The City of Joburg in Gauteng will be assisted to resolve problems with the billing system. In Moqhaka Local Municipality in the Free State, government will help with the eradication of the bucket system and open toilets.

Tackling energy constraints

President Zuma also highlighted the need to address to the country’s energy constraints in order to create an environment that allows for growth.

In March, the country experienced its first incident of load shedding in six years. Earlier this month, two units at Duvha and Kendal power stations tripped and a portion of the capacity normally imported from Cahora Bassa became unavailable leading to power cuts.

“We are in the process of converting the National Nuclear and Energy Executive Coordinating Committee of Cabinet, into the Energy Security Cabinet Sub-committee. The sub-committee will be responsible for the over- sight, coordination and direction of activities for the energy sector,” he said.

The sub-committee will also give Eskom the support it needs to do its job properly.

Medupi power station

Another intervention government is putting in place is the completion of the Medupi Power Station in Lephalale, Limpopo. The power station will have six units and the first unit is expected to be operational by early next year.

“Progress at Medupi power station construction site will be accelerated,” said President Zuma.

Shale gas

In February the Department of Mineral Re- sources announced that the country will soon start fracking - a method of gas extraction - in the Karoo.

The country would pursue the shale gas option within the framework of its good environmental laws, noted the President.

Nuclear energy

“Nuclear has the possibility of generating well over 9000 megawatts, while shale gas is recognised as a game changer for our economy,” he said.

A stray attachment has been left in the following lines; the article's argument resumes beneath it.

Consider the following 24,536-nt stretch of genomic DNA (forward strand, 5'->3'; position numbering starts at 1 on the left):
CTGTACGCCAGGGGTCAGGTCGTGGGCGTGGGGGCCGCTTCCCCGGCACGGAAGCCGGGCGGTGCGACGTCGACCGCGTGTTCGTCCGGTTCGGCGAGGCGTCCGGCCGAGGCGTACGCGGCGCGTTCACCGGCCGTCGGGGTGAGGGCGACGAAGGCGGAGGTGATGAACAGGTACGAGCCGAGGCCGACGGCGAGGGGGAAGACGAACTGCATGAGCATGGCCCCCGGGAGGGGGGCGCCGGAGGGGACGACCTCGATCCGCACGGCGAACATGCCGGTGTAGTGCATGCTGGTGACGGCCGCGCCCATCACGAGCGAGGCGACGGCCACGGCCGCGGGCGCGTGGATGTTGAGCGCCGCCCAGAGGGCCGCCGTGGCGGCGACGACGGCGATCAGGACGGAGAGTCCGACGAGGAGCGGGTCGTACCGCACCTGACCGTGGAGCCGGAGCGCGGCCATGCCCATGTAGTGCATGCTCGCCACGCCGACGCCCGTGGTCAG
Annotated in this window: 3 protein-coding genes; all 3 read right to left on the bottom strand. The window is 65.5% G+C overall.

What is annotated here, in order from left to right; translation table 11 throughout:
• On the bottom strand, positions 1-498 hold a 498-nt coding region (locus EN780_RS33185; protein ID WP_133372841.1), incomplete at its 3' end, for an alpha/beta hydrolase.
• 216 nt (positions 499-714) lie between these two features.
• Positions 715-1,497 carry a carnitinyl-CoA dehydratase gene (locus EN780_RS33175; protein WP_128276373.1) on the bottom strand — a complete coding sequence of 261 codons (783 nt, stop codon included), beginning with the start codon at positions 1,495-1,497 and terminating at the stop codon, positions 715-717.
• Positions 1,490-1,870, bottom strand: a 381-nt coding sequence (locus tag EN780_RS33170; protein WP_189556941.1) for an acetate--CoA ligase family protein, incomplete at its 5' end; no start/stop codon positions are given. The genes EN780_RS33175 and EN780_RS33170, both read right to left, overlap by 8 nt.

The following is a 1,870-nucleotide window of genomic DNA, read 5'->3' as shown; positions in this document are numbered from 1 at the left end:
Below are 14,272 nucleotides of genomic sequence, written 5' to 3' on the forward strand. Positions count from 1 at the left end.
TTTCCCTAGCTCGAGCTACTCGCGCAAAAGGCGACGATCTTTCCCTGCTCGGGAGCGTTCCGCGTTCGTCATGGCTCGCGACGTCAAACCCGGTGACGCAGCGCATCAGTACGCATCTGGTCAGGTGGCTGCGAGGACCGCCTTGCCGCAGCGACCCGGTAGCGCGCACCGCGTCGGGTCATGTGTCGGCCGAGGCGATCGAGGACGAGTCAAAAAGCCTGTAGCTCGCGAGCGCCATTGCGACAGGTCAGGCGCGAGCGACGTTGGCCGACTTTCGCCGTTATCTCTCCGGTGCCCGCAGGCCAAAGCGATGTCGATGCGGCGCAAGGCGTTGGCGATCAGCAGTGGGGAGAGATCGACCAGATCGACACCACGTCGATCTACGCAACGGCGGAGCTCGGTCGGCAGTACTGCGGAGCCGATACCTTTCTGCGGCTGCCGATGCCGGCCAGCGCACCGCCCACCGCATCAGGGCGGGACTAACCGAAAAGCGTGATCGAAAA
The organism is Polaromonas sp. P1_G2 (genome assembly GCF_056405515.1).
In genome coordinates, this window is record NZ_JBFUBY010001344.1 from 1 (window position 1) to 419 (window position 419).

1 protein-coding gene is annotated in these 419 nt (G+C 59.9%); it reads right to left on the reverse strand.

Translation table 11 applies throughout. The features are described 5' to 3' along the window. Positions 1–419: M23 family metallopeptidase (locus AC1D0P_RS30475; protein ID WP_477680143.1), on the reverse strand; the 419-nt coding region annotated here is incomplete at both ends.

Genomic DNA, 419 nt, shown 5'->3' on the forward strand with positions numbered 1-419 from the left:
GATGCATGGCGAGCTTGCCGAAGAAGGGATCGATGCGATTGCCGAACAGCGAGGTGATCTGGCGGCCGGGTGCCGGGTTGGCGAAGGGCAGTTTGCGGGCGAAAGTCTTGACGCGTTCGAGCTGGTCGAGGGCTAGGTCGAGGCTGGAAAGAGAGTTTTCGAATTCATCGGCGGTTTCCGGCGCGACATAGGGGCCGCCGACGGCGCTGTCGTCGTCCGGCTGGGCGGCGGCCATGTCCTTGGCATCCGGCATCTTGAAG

President Zuma added that South Africa’s slow economic growth had been caused in part by the shortage of energy.

“The slow growth has been caused in part by the global economic slowdown and secondly by domestic conditions, such as the prolonged and at times violent strikes and also the shortage of energy.”

He also said government was looking beyond the country’s border for energy security.

“In October last year we signed the Grand Inga Hydro Power Project Treaty with the Government of the Democratic Republic of Congo.

“This massive and strategic project has the potential to generate 40 000 megawatts of hydro-electricity. Our country will benefit enormously from this milestone project,” he said.

With regards to job creation, the President noted that since 2004 government has run the successful Expanded Public Works Programme, which provides work opportunities and training for the unemployed.

The new phase is expected provide six million work opportunities by 2019. "We are building on the success of the past few years. We created around four million work opportunities in the past five years.

The Expanded Public Works programme environmental initiatives such as Working on Waste, Working on Wetlands, Working for Water, Working on Fire and the Environmental Youth Services programme would also be upscaled up to 2019, in support of youth development.

The President also identified agriculture as a key job driver saying the target was for the agricultural sector to create a million jobs by 2030.